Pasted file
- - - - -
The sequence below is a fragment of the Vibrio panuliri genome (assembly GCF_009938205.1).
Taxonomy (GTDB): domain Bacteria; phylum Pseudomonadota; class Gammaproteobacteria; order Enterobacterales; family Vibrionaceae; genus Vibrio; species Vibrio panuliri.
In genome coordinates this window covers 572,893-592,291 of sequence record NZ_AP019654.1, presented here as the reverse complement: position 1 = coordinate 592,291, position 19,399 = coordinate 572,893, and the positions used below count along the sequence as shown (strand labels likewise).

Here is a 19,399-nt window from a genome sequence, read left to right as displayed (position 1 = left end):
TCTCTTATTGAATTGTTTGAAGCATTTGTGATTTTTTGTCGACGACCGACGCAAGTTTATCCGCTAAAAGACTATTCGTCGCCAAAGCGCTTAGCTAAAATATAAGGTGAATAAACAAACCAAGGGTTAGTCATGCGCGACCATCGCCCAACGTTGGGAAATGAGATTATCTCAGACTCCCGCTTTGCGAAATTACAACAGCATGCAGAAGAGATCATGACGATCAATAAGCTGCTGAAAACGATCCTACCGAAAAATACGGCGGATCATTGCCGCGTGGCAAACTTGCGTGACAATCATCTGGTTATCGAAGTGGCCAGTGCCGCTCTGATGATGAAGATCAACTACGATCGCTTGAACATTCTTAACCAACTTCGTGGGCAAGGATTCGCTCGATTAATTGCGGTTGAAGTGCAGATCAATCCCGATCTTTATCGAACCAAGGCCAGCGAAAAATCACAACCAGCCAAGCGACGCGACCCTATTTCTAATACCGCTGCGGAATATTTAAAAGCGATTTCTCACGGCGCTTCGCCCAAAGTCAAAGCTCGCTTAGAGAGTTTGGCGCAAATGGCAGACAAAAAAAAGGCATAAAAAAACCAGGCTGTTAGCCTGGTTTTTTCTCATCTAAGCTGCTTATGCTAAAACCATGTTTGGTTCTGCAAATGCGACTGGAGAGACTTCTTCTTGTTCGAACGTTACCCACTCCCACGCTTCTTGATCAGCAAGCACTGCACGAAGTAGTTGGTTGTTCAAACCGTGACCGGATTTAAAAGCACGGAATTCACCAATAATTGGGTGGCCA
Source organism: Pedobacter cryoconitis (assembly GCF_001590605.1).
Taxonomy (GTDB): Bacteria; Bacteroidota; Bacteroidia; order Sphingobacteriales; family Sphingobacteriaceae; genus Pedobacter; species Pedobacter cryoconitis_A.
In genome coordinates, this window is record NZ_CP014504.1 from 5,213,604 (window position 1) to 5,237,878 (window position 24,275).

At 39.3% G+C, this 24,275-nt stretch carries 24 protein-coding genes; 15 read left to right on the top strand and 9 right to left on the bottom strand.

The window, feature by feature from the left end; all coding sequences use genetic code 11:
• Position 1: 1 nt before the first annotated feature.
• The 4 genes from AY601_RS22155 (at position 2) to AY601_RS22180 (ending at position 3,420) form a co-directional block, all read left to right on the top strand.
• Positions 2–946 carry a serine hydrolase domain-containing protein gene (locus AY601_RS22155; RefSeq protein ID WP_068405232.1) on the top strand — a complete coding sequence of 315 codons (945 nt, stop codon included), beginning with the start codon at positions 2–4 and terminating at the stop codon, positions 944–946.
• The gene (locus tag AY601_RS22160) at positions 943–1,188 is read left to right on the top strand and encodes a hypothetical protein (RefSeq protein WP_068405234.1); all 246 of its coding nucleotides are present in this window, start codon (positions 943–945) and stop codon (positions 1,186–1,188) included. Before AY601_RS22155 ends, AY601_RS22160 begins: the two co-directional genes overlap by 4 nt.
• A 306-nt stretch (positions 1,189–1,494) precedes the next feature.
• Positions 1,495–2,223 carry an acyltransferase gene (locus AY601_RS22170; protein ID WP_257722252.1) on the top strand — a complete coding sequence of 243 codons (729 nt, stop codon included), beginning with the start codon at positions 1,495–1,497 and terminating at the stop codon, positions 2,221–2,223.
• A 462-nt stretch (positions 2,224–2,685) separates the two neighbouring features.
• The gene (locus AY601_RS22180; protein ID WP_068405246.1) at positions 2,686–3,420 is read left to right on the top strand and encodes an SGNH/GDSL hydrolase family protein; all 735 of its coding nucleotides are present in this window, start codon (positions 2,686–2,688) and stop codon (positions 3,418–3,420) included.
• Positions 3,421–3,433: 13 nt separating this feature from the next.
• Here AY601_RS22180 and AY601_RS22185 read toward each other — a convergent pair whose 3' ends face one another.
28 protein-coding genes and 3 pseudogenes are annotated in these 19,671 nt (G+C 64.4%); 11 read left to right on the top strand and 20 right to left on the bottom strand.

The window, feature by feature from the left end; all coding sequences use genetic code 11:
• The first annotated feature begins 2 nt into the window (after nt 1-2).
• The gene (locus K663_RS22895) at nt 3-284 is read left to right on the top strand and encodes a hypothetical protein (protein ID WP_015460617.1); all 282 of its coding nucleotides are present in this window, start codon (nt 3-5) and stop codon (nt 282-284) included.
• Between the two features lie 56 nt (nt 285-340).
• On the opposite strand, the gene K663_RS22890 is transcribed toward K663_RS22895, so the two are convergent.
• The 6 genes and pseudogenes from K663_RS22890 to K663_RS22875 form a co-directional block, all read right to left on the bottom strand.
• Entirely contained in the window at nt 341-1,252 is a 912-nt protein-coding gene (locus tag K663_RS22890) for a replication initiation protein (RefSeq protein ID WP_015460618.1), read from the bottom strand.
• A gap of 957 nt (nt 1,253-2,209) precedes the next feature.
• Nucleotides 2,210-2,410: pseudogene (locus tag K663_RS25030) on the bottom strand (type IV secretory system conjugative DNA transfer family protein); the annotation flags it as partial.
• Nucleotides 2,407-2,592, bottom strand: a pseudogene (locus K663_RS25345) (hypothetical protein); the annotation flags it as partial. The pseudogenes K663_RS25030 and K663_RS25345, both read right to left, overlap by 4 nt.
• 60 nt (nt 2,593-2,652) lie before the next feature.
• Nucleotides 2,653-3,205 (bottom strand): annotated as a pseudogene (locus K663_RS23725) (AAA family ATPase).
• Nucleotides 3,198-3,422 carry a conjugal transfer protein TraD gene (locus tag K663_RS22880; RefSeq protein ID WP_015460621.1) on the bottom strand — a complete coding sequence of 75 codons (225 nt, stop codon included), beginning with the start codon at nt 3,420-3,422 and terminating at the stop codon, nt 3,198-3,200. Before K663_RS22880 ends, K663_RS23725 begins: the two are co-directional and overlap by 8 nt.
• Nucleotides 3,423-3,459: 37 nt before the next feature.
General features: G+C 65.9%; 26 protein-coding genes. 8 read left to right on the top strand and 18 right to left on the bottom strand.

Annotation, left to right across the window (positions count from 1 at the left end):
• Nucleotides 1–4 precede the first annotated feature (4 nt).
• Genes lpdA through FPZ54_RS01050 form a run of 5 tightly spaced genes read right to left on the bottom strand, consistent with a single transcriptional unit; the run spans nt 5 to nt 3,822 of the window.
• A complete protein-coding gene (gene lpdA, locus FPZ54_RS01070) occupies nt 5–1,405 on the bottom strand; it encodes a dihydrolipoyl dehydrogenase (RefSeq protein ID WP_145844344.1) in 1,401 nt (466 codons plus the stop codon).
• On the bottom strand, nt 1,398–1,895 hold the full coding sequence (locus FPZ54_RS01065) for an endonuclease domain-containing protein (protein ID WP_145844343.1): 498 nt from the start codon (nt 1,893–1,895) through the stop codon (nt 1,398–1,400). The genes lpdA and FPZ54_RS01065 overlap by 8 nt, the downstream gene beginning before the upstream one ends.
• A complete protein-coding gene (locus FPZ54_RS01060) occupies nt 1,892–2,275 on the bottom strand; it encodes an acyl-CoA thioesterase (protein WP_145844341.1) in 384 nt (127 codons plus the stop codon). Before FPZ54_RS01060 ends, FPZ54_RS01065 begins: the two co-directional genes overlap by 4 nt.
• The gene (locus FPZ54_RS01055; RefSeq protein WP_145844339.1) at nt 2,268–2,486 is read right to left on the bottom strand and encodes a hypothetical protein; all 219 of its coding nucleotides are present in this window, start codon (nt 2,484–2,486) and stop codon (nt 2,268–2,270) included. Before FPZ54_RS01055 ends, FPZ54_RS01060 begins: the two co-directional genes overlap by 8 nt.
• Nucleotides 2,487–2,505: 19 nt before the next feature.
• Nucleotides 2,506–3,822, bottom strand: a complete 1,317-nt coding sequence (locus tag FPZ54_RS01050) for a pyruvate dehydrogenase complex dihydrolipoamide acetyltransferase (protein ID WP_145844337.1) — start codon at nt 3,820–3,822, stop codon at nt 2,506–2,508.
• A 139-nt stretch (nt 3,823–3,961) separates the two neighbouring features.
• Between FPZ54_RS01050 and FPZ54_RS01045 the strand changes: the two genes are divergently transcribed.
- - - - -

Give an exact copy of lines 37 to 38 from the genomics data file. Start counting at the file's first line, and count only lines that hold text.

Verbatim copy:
Annotation, left to right across the window (positions count from 1 at the left end):
• Nucleotides 1–4 precede the first annotated feature (4 nt).